2014-Present: Post doc, Duke Univ. Marine Lab, Beaufort, NC, USA
2008-2013 Ph.D. in Ecology, Jiao Tong Univ., Shanghai, China
2011-2012 Visiting Ph.D. Student, Brown Univ., Providence, RI, USA
2004-2008 B.Sc., Beijing Normal Univ., Beijing, China
Address: 135 Duke Marine Lab Road, Beaufort, NC 28516, USA
Phone: 252 646 7028
I am generally interested in community ecology and conservation biology. My community ecology research examines how bottom-up (physical stress, drought, eutrophication), top-down (herbivory and predation) and non-consumptive species interaction (competition and facilitation) factors shape natural communities.
Most of my previous and current work has been conducted in coastal ecosystems, mainly salt marshes, though my interests extend to other ecosystems of Earth. I strive to address hypotheses of wide interests and environmental change issues that inform conservation. I use a variety of approaches to build my research upon solid experiments and statistics.
I conduct observations and manipulative experiments in the field, do GIS analysis to retrieve historical trends and capture large-scale patterns, and conduct global, cross-system syntheses to explore macro-patterns and generalities in community ecology. My main projects in the Silliman lab are to conduct field experiments on top-down control in salt marshes and to conduct quantitative syntheses of the salt marsh literature.
I also have a strong interest in coastal conservation research. Coastal ecosystems are among the most valuable on Earth, are home to nearly half of the world’s populations, and benefit human societies with access to trade, land development, oil/gas exploration, and food production. Despite their value, coastal ecosystems have been increasingly degraded by human activities, which is often more dramatic in the world’s fast developing regions.
In my coastal conservation research, I explore trends in and socioeconomic factors that drive coastal change, examine consequences of coastal change for human well-being and the effectiveness of current conservation measures, and make potential solutions. One of my recent conservation works holistically examined how coastal ecosystem change in China over the past six decades was driven by economic boom and population growth, showing that the role of economic growth actually outweighed that of population growth in this one of the world’s most populous countries.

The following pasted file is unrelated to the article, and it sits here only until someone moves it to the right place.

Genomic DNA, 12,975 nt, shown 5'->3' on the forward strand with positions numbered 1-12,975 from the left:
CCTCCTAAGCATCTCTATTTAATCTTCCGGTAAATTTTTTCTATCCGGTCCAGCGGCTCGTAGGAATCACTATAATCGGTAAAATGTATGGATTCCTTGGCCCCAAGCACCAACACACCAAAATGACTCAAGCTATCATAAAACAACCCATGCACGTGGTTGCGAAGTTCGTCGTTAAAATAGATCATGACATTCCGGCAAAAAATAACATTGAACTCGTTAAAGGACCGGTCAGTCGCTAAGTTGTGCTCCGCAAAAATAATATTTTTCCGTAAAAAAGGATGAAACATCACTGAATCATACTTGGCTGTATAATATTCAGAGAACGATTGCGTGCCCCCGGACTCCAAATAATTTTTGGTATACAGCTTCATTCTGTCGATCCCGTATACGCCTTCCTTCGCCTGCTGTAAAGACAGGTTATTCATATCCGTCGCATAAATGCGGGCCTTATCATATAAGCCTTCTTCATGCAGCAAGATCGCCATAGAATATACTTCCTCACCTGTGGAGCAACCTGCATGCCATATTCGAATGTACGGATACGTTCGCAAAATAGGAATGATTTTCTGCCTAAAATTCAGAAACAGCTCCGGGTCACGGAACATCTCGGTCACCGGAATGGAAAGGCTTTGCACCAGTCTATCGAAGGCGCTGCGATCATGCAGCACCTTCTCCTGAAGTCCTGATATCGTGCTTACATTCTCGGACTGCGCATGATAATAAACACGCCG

While my current research is mostly on community ecology, I will try to seek research opportunities that can directly inform those conservation issues. It is my ultimate academic goal to move coastal conservation globally forward.
He, Q., & Silliman, B. R*. 2015. Biogeographic consequences of nutrient enrichment for plant–herbivore interactions in coastal wetlands. Ecology Letters, 18: 462–471.
Media coverage: EurekAlert!, Coastal Care, National Science Foundation News
Cover Photo of the 2015 May issue of Ecology Letters.
He, Q., Altieri, A.H., & Cui, B*. 2015. Herbivory drives zonation of stress-tolerant marsh plants. Ecology, 96: 1318–1328.
He, Q., & Cui, B*. 2015. Multiple mechanisms sustain a plant-animal facilitation on a coastal ecotone. Scientific Reports 5: 8612.
Freitas, R., Schrack, E. C., He, Q., Silliman, B. R., Furlong, E. B., Telles, A. C., & Costa, C. S.B. Consumer control of the establishment of marsh foundation plants in intertidal mudflats. In review
He, Q., Bertness, M.D.* 2014. Extreme stresses, niches and positive species interactions along stress gradients. Ecology, 95: 1437–1443.
Featured on the cover.
He, Q., Bertness, M.D.*, Altieri, A.H. 2013. Global shifts towards positive species interactions with increasing environmental stress. Ecology Letters 16: 695-706.
Press release: http://news.brown.edu/pressreleases/2013/01/ecostress.
Media coverage: Science Daily, Phys.org, redOrbit.
Most cited Ecology Letters paper of 2013.
He, Q., Cui, B., Bertness, M.D., An, Y*. 2012. Testing the importance of plant strategies on facilitation using congeners in a coastal community. Ecology 93: 2023–2029.
He, Q., Cui, B.S., An, Y*. 2011. The importance of facilitation in the zonation of shrubs along a coastal salinity gradient. Journal of Vegetation Science 22: 828–836.
He, Q., Bertness, M.D.*, Bruno, J.F., Li, B., Chen, G., Coverdale, T.C., Altieri, A.H., Bai, J., Sun, T., Pennings, S.C., Liu, J., Ehrlich, P.R., Cui, B*. Economic development and coastal ecosystem change in China. Scientific Reports 4: 5995.
Press release: https://news.brown.edu/articles/2014/08/china.
Editor’s Choice at Science.
Media coverage: Daily News, Science Newsline, e! Science News.
Subject of an article at Scientific American.
Subject of an essay at The Conversation.
Fariña, J. M., He, Q., Silliman, B. R., & Bertness, M.D. Bottom-up and top-down human impacts interact to affect a protected coastal Chilean marsh. In revision
He, Q., Cui, B.S.*, An, Y. 2012. Physical stress, not biotic interactions, preclude an invasive grass from establishing in forb-dominated salt marshes. PLoS ONE 7: e33164.
Cui, B.S.*, He, Q., An, Y. 2011. Spartina alterniflora invasions and effects on crab communities in a western Pacific estuary. Ecological Engineering 37: 1920–1924.
He, Q., Chen, F.Y., Cui, B.S., An, Y*. 2012. Multi-scale segregations and edaphic determinants of marsh plant communities in a western Pacific estuary. Hydrobiologia 696: 171–183.
Cui, B.S.*, He, Q., Zhang, K.J., Chen, X. 2011. Determinants of annual-perennial plant zonation across a salt-fresh marsh interface: a multistage assessment. Oecologia 166: 1067–1075.
Cui, B.S.*, He, Q., An, Y. 2011. Community structure and abiotic determinants of salt marsh plant zonation vary across topographic gradients. Estuaries and Coasts 34: 459–469.
He, Q., Cui, B.S.*, Cai,Y.Z., Deng, J.F., Sun, T., Yang, Z.F. 2009. What confines an annual plant to two separate zones along coastal topographic gradients? Hydrobiologia 630: 327–340.
* My advisor of that research.